State presented a compromised KPME Amendments Bill 2017 in the Assembly
The aim of amendments to the KPME Act was to ensure protection of patient rights/citizens’ interests and bring in much needed transparency and accountability in private medical establishments. We welcome the government’s move to table the KPME amendments in the assembly. The Bill includes certain key pro-patients provisions but certain others have also been watered down to placate the private hospital owners. These changes to the Bill are proof of how the private hospital lobby was able to hold the government to ransom. We take strong objection to a closed door meeting between the private hospital lobby and the Chief Minister even as the Bill was being tabled. This is undemocratic and has excluded a large section of those who are at the mercy of the very same lobby who have privileged access to the CM.
Regulation of the private health sector is a necessary first step to check uncontrolled commercialisation of health care and ensure strengthening of the public health system. In this context several citizens’ groups had been demanding citizen-centric amendments to the KPME Act that included a state level authority to ensure effective implementation of the Act, protection of patient rights in PMEs, an independent grievance redressal forum, with full-time members to address violations of patient rights, cost regulation, banning cut and commission practices in PMEs as also the practice of giving targets to employee-doctors /staff in private medical establishments.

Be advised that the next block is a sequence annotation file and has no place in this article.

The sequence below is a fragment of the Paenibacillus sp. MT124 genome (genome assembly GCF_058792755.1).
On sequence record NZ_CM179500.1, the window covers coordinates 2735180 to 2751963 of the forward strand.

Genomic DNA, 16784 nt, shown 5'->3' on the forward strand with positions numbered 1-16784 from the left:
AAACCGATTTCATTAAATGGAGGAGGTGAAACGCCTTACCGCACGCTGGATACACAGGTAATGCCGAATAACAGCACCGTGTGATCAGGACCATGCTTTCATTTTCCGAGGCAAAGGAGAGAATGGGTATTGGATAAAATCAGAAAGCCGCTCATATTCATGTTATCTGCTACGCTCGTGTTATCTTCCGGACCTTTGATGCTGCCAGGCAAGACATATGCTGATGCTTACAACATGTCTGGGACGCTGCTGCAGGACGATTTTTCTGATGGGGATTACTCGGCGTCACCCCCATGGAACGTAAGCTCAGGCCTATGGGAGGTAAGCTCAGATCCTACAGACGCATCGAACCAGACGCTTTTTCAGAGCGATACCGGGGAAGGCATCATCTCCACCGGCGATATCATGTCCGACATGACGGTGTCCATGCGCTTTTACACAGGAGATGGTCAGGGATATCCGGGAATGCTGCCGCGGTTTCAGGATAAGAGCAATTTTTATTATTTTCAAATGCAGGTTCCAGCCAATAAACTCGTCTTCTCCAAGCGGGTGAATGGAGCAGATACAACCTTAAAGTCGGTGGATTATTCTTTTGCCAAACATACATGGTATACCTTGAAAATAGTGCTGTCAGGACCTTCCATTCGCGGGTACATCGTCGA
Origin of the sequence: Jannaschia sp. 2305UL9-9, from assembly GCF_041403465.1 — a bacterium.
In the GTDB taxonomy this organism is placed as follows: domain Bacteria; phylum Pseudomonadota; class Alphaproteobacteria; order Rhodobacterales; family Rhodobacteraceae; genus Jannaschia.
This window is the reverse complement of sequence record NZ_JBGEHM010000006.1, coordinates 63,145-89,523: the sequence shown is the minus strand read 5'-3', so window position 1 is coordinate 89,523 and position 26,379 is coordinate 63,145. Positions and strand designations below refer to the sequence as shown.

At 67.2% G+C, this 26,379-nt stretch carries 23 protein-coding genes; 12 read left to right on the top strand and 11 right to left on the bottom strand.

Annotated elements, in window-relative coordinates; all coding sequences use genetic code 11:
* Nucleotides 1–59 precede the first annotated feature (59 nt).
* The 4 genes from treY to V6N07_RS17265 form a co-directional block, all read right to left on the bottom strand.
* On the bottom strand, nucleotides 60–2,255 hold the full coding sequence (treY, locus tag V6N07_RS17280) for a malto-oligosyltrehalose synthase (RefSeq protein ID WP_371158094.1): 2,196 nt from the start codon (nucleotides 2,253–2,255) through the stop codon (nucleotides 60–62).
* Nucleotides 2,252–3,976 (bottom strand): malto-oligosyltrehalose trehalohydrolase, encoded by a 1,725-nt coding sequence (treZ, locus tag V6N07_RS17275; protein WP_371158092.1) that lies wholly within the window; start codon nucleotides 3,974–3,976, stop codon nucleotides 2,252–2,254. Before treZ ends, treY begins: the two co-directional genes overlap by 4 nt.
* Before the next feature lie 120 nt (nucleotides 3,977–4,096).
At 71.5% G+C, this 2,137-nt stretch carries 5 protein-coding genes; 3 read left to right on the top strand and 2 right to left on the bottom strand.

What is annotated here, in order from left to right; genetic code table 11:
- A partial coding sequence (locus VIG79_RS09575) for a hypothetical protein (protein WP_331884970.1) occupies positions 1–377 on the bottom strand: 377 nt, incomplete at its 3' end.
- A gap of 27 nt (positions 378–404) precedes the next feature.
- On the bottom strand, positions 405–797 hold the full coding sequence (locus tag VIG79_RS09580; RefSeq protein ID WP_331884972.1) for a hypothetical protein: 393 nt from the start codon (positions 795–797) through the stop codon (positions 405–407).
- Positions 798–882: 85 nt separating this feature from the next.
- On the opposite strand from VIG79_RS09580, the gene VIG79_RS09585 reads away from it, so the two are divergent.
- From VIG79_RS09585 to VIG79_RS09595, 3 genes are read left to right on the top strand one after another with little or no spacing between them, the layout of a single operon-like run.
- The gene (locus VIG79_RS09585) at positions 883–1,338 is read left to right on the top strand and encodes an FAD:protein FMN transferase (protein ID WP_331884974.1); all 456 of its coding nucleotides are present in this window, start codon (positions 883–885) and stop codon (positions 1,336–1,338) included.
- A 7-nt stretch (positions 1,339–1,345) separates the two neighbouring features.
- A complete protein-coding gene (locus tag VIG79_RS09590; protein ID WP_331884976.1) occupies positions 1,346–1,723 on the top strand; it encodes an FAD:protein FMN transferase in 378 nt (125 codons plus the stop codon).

Citizens’ struggle and KPME amendments
In this context it is important to foreground the relentless efforts of various mass-based organisations and citizens’ groups who have led a relentless struggle against the powerful private hospital lobby. In fact it is due to these relentless efforts that the Bill continues to contain some crucial pro-patient provisions. Pro-citizen provisions such as patient rights charger, PME charter, cost capping and others were viciously opposed by the private hospital lobby even when citizens groups made representations in various committees including the Joint Select Committee of the House. As expected this has been a battle of the unequals which the private hospital lobby demonstrated through its misinformation campaign and the subsequent unethical protest.